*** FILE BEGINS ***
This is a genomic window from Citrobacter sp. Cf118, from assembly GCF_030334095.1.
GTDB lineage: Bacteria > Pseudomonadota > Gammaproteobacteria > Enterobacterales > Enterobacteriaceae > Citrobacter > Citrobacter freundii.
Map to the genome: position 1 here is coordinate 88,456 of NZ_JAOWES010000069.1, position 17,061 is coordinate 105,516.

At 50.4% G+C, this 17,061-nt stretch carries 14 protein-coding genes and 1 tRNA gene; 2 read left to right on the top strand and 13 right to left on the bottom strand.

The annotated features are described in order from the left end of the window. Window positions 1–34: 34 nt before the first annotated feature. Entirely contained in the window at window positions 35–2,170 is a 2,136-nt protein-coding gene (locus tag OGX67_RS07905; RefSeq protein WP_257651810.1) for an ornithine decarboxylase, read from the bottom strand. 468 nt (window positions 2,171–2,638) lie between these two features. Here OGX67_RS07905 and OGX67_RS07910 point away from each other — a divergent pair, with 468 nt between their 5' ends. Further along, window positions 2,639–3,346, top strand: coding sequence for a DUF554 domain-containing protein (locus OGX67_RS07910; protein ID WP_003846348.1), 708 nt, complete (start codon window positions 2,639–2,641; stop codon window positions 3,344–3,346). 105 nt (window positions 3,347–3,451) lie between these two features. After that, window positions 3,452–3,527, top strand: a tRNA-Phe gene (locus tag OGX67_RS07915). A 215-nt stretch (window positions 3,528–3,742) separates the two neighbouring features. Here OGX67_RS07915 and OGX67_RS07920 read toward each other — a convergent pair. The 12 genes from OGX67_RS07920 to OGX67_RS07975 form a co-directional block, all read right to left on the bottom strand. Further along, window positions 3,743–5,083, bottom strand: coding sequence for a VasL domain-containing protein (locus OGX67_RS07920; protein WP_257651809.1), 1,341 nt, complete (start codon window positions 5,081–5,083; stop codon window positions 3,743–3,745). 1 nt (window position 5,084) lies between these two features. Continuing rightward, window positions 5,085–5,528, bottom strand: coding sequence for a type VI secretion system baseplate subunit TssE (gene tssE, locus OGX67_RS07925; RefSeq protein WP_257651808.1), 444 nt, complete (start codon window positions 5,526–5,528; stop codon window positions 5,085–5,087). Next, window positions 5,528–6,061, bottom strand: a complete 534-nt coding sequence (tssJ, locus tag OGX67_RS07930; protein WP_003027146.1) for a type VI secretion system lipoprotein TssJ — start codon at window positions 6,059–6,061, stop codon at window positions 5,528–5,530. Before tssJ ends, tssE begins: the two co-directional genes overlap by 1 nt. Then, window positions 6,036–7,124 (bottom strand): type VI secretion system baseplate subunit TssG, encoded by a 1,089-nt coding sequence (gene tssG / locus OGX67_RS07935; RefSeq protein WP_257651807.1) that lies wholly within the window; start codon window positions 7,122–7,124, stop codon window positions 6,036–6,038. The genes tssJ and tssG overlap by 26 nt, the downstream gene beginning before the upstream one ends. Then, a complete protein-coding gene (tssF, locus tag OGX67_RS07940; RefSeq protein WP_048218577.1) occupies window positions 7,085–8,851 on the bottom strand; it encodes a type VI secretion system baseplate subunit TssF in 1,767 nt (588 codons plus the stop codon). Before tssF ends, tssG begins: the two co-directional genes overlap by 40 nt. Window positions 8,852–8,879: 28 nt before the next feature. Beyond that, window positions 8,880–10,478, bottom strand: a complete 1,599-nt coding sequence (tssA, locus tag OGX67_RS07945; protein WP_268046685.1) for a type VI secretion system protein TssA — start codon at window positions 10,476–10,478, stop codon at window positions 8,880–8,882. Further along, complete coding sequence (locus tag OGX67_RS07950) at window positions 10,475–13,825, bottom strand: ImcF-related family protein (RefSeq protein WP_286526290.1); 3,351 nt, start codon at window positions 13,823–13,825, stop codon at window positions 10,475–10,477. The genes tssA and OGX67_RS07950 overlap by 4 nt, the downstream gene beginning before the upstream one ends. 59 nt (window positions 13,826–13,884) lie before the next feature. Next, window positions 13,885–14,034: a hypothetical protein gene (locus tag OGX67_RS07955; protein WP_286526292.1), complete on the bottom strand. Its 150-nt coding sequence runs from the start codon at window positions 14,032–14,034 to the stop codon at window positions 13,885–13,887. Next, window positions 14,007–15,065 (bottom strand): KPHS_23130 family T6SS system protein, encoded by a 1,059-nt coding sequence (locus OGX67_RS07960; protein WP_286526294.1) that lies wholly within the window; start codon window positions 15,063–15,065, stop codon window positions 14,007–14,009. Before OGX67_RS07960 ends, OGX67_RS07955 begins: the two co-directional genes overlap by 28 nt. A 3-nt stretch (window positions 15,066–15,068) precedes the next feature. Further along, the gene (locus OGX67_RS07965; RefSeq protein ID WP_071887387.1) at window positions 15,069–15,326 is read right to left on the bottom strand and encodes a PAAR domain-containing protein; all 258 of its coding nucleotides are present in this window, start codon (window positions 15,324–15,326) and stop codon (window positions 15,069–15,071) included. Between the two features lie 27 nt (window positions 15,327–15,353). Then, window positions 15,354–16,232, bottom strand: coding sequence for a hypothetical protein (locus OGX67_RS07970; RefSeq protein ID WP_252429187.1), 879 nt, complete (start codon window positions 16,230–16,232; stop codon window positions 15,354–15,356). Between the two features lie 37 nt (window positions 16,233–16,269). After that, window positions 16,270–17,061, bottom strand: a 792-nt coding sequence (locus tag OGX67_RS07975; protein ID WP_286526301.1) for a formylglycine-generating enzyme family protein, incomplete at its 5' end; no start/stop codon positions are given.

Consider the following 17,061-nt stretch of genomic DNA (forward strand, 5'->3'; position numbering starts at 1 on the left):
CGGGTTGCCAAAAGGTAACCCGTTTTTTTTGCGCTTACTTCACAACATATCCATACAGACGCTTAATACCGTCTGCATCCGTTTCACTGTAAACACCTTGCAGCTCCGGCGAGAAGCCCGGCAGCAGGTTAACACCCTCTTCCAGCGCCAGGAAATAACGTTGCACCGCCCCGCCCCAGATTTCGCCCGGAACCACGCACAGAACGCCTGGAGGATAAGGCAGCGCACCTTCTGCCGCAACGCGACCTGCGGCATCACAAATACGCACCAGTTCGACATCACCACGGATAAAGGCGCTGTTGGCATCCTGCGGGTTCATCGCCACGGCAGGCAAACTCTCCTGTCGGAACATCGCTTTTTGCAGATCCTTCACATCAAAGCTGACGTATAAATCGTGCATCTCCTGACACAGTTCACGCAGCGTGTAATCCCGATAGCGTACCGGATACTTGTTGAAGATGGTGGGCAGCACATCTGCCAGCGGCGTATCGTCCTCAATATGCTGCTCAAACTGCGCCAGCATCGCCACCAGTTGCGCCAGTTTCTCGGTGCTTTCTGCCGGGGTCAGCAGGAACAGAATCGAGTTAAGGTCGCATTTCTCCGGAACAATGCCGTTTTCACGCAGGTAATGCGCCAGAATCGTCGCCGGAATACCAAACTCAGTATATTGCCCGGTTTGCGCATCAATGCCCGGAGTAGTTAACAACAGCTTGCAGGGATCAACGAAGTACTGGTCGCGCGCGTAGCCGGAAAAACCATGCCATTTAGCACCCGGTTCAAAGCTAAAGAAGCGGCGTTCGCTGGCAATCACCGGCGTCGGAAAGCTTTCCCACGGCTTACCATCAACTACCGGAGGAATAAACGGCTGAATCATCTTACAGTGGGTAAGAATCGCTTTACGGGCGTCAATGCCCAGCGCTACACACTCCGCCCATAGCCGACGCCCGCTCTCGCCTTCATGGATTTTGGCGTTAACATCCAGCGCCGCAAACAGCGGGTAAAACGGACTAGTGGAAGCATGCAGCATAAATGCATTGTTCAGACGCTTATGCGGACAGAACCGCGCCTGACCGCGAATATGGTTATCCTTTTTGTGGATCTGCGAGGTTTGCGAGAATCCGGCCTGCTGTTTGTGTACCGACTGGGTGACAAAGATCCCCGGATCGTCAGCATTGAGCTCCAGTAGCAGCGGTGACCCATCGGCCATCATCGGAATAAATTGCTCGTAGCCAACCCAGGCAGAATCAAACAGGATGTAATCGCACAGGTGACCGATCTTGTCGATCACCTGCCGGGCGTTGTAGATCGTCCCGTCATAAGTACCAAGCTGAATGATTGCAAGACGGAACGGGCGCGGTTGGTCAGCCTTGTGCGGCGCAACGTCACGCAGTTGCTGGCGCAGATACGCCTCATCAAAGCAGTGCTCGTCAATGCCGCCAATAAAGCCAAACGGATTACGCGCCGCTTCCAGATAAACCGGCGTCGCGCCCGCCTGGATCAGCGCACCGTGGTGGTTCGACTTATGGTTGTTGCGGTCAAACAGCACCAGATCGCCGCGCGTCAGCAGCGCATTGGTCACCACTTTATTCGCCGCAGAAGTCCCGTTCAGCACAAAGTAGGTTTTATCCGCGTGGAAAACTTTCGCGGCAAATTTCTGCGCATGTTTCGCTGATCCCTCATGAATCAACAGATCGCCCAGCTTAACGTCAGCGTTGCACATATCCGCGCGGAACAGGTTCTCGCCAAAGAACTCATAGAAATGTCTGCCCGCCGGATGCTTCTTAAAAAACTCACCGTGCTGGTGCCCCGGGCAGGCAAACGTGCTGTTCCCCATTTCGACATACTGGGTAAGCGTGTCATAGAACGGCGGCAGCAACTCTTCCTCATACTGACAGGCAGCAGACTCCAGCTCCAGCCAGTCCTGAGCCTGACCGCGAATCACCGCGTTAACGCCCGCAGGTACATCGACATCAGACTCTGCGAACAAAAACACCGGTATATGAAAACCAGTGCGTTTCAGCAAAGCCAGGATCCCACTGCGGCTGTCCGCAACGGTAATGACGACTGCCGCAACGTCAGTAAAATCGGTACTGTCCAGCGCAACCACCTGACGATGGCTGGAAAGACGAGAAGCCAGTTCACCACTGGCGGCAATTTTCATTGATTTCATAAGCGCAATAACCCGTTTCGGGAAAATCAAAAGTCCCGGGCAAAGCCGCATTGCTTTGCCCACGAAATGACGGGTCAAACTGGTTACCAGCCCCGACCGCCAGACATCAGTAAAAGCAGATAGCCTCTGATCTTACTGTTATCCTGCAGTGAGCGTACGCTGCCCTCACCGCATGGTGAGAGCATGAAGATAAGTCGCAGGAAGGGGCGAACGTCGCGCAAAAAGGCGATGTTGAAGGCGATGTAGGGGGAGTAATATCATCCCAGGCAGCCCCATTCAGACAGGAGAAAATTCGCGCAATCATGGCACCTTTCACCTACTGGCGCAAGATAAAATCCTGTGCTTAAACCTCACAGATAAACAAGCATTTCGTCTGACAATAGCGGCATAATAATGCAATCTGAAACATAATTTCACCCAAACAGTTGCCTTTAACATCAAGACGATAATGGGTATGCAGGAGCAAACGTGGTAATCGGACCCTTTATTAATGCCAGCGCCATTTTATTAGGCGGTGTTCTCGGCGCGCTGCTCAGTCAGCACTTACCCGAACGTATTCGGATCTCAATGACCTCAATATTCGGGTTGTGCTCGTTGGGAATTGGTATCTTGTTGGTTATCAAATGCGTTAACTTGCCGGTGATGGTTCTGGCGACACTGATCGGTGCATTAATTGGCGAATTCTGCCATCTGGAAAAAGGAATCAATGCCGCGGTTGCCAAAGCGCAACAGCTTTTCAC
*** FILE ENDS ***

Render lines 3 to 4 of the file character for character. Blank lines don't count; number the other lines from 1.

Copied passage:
Map to the genome: position 1 here is coordinate 88,456 of NZ_JAOWES010000069.1, position 17,061 is coordinate 105,516.

At 50.4% G+C, this 17,061-nt stretch carries 14 protein-coding genes and 1 tRNA gene; 2 read left to right on the top strand and 13 right to left on the bottom strand.